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One Year On: Independent Institutions under the 20th Amendment

October 22, 2021 Sri Lanka Campaign Comments Off

On 22nd October 2020, the Sri Lankan Parliament passed the 20th Amendment to the Constitution with a two-thirds majority, despite opposition from a wide range of civil society groups and concerns raised by international NGOs and UN experts. One year on, we look at the impact of the amendment on the independent institutions and the changes to the appointment process that have effectively allowed President Gotabaya Rajapaksa to handpick commissioners for the institutions that are supposed to exercise independent oversight of government.

Changes to the Appointments Process

20th Amendment

The 20th Amendment to the Constitution made significant changes to the process of appointing commissioners to a number of important institutions as well as the appointment of the Prime Minister and other ministers. The image above illustrates these changes (please click on the image to make it full screen).

Under the 19th Amendment, which was passed under the previous government, appointments to the commissions and to ministerial posts were approved by a Constitutional Council which included representatives of the opposition, parliament, and civil society. A majority of these representatives had to be approved by parliament. No appointments could be made without the approval of this Constitutional Council.

The 20th Amendment introduced a Parliamentary Council in place of the Constitutional Council. The Parliamentary Council has no civil society representation and MPs on the Council are nominated solely by the Prime Minister or Opposition Leader. The President also has the power to remove three members of the five-member Council (except the Opposition Leader and the Speaker of Parliament), giving him effective control of the Council.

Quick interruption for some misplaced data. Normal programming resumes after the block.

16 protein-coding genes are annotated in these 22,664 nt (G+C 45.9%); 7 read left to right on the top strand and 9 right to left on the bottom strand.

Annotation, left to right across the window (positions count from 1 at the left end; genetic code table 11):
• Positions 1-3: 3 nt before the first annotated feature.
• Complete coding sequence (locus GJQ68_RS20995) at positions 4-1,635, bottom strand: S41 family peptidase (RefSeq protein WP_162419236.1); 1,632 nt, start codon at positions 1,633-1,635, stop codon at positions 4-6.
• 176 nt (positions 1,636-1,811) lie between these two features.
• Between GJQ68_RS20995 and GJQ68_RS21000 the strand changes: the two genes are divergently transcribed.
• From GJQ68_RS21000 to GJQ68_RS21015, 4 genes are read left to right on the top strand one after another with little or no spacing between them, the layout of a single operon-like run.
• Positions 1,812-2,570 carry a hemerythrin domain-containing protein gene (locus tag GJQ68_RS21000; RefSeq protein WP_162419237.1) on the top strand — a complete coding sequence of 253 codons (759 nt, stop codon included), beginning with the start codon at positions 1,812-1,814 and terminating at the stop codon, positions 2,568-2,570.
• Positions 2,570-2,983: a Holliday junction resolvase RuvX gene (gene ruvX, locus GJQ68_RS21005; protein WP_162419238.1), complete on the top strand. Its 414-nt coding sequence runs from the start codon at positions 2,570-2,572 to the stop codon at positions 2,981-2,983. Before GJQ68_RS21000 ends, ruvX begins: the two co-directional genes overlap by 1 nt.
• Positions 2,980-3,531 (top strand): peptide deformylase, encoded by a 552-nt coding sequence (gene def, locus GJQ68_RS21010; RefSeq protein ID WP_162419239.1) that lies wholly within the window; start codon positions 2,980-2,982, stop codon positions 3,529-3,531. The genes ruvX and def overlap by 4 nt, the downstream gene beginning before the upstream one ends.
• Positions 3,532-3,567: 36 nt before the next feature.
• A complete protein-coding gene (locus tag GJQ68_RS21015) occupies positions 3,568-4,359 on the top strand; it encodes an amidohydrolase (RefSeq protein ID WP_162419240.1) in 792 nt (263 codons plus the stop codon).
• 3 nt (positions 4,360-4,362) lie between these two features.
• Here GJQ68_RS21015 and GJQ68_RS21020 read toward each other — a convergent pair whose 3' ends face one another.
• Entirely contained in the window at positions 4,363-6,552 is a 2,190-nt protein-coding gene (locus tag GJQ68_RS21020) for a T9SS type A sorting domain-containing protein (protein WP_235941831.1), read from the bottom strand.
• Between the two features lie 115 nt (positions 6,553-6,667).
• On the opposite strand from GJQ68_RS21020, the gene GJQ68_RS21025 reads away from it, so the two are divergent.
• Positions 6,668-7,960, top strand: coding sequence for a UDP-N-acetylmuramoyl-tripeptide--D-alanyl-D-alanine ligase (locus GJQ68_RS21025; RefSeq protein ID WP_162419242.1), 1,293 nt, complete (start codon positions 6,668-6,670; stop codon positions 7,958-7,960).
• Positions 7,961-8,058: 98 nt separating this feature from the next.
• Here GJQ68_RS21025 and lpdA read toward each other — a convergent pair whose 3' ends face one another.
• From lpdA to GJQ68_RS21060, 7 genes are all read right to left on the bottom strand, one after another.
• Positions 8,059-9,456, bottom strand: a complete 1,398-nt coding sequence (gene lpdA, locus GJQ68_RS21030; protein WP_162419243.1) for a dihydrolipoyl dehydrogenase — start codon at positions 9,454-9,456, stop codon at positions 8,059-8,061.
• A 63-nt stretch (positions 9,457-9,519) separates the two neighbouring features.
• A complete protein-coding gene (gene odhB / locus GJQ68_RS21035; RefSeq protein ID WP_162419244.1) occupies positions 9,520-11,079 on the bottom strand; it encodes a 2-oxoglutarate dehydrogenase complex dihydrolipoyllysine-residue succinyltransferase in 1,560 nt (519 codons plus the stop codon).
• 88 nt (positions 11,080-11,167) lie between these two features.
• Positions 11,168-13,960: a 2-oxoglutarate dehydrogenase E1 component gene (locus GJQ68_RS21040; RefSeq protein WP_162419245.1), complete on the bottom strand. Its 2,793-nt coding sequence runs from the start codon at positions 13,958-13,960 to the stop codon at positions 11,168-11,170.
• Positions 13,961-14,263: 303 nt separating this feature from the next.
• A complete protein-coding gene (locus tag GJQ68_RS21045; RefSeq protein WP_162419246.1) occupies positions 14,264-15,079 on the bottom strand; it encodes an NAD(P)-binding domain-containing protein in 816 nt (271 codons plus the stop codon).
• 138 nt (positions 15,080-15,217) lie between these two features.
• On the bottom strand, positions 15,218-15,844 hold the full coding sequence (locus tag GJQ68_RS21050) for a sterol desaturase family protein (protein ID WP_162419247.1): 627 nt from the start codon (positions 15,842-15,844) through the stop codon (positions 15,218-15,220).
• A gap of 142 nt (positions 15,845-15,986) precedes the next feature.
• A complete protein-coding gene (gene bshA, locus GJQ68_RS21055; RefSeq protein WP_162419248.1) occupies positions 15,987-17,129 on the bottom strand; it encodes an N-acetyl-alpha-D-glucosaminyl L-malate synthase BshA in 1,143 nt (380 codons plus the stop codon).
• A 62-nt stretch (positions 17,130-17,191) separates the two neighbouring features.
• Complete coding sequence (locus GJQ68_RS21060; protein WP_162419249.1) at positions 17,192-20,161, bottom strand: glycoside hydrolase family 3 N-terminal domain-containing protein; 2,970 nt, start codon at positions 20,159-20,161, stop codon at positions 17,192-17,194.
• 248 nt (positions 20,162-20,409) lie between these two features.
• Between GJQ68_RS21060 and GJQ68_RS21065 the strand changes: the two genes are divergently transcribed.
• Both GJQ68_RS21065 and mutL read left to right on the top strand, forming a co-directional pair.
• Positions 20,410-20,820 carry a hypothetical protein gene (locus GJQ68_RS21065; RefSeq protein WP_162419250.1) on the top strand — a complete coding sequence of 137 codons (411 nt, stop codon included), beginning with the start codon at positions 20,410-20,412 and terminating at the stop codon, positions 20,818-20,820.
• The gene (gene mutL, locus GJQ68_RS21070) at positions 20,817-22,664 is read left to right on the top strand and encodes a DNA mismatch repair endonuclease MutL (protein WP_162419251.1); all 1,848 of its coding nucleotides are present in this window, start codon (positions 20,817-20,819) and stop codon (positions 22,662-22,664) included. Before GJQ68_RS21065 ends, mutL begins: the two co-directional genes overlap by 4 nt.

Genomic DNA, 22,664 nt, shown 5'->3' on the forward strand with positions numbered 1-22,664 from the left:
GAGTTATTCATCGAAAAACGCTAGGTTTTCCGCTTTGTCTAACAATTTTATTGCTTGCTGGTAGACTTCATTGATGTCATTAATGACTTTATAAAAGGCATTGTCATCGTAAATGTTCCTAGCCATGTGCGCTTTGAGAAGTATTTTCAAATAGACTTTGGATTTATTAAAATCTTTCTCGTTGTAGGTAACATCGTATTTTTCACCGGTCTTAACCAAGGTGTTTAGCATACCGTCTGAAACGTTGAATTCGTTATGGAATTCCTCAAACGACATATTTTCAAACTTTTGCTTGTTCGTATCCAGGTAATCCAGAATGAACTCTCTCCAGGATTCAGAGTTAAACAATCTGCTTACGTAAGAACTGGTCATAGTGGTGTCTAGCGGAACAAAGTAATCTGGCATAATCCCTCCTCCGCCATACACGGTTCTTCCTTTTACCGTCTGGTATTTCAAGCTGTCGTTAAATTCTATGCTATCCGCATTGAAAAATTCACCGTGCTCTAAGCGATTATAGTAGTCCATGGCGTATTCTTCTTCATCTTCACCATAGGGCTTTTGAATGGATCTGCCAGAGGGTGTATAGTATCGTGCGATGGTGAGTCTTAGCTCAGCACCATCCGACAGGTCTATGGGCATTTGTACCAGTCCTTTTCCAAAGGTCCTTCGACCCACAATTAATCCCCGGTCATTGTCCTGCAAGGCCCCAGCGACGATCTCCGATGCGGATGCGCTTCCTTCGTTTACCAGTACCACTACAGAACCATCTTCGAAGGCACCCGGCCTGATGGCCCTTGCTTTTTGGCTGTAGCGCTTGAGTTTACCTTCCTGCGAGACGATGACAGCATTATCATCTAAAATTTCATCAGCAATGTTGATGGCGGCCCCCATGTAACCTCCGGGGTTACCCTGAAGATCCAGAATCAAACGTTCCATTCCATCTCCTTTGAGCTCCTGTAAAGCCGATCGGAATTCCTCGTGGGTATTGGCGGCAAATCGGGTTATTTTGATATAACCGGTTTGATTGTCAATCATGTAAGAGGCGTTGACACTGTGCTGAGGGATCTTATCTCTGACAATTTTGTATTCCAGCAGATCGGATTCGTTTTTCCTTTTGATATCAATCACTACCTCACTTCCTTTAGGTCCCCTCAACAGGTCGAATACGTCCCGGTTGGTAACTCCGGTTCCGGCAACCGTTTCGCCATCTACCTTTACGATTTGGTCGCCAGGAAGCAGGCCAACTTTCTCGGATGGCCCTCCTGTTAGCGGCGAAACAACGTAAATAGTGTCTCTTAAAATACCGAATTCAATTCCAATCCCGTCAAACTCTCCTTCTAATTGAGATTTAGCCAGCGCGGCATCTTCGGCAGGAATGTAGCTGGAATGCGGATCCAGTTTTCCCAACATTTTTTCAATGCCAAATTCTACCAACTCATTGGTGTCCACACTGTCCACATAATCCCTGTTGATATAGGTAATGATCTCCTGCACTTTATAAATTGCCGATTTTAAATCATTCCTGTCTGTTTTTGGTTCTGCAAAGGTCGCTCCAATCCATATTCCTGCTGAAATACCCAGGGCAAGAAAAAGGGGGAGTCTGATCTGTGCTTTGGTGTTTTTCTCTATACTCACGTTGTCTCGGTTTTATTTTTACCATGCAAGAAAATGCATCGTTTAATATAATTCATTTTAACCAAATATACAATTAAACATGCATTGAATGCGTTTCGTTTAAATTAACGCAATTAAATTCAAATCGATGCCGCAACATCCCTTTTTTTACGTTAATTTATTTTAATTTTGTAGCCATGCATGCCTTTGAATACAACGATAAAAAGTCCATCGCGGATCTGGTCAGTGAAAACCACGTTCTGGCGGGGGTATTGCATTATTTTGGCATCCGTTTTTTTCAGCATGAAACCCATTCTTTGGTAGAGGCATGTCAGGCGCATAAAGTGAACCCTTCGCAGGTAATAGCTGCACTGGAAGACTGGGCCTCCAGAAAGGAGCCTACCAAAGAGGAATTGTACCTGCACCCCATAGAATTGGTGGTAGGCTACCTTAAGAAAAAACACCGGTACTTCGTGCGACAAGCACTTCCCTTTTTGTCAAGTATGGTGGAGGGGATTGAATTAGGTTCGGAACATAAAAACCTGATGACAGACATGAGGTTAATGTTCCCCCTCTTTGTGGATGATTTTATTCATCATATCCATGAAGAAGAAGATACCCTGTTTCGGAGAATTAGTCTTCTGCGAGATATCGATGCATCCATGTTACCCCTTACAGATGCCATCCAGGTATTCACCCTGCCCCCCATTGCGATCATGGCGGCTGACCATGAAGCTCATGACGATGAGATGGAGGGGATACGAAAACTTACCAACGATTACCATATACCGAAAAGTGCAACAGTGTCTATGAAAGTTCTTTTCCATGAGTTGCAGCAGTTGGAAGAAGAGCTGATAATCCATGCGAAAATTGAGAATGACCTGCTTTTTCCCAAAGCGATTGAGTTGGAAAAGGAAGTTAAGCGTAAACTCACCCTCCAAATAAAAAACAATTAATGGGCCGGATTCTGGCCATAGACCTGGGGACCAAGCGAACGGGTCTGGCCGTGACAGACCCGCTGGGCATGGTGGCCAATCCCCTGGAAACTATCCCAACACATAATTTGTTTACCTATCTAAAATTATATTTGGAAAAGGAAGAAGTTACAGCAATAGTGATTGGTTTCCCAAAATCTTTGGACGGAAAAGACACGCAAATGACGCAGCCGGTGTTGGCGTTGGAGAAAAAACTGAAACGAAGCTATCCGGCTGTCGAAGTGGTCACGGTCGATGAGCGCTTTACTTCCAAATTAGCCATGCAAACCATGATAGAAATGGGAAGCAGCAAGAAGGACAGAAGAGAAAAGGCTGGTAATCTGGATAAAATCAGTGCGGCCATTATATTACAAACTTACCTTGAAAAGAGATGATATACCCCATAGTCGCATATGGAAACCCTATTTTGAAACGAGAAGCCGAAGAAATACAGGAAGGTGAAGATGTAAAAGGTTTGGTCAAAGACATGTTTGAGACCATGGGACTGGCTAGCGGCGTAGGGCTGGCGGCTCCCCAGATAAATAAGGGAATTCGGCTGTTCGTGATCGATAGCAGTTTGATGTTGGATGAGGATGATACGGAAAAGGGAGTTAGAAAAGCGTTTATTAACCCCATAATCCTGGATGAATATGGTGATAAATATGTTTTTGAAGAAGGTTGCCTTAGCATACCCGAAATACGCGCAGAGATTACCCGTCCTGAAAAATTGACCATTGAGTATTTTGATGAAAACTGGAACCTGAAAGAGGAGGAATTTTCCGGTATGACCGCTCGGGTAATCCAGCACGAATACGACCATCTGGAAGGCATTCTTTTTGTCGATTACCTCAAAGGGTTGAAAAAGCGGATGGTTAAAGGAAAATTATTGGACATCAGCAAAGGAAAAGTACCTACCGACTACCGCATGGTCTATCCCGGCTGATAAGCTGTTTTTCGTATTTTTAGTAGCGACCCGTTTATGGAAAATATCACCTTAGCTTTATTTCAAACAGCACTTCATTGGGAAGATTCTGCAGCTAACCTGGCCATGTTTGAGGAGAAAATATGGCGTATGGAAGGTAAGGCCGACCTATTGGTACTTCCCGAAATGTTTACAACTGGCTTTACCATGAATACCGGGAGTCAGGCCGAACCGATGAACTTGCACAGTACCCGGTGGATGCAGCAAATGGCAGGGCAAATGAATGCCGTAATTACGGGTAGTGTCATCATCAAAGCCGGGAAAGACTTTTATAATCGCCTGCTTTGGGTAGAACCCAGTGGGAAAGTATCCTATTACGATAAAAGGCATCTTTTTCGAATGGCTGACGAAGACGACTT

Yet the President’s control over appointments extends even further, as the Parliamentary Council only have the power to make observations on the nominations made by the President – and their observations are not binding. This means that the President can ignore the Parliamentary Council when he appoints commissioners to the independent institutions.

Which institutions are affected?

This changed the appointment process for commissioners for a number of important institutions, including:

  • Human Rights Commission of Sri Lanka (HRCSL): the human rights watchdog
  • National Police Commission (NPC): oversees police conduct and appointments
  • Office on Missing Persons (OMP): investigates enforced disappearances
  • Office for Reparations (OR): allocates reparations to victims
  • Commission to Investigate Allegations of Bribery or Corruption (CIABOC): investigates corruption and bribery 

We will now look in detail at how the new appointments process has been used by the President to appoint new commissioners in a few of these institutions.

Hunan Rights Commission of Sri Lanka

Human Rights Commission of Sri Lanka All the commissioners of the Human Rights Commission of Sri Lanka (HRCSL) were replaced shortly after the 20th Amendment was passed. Concerns have been raised about the new commissioners, three of whom have known political links to the ruling Rajapaksa family, including two who have actively campaigned for them in the past. There is only one woman on the commission, and she is also the only Tamil member. There are no Muslim members.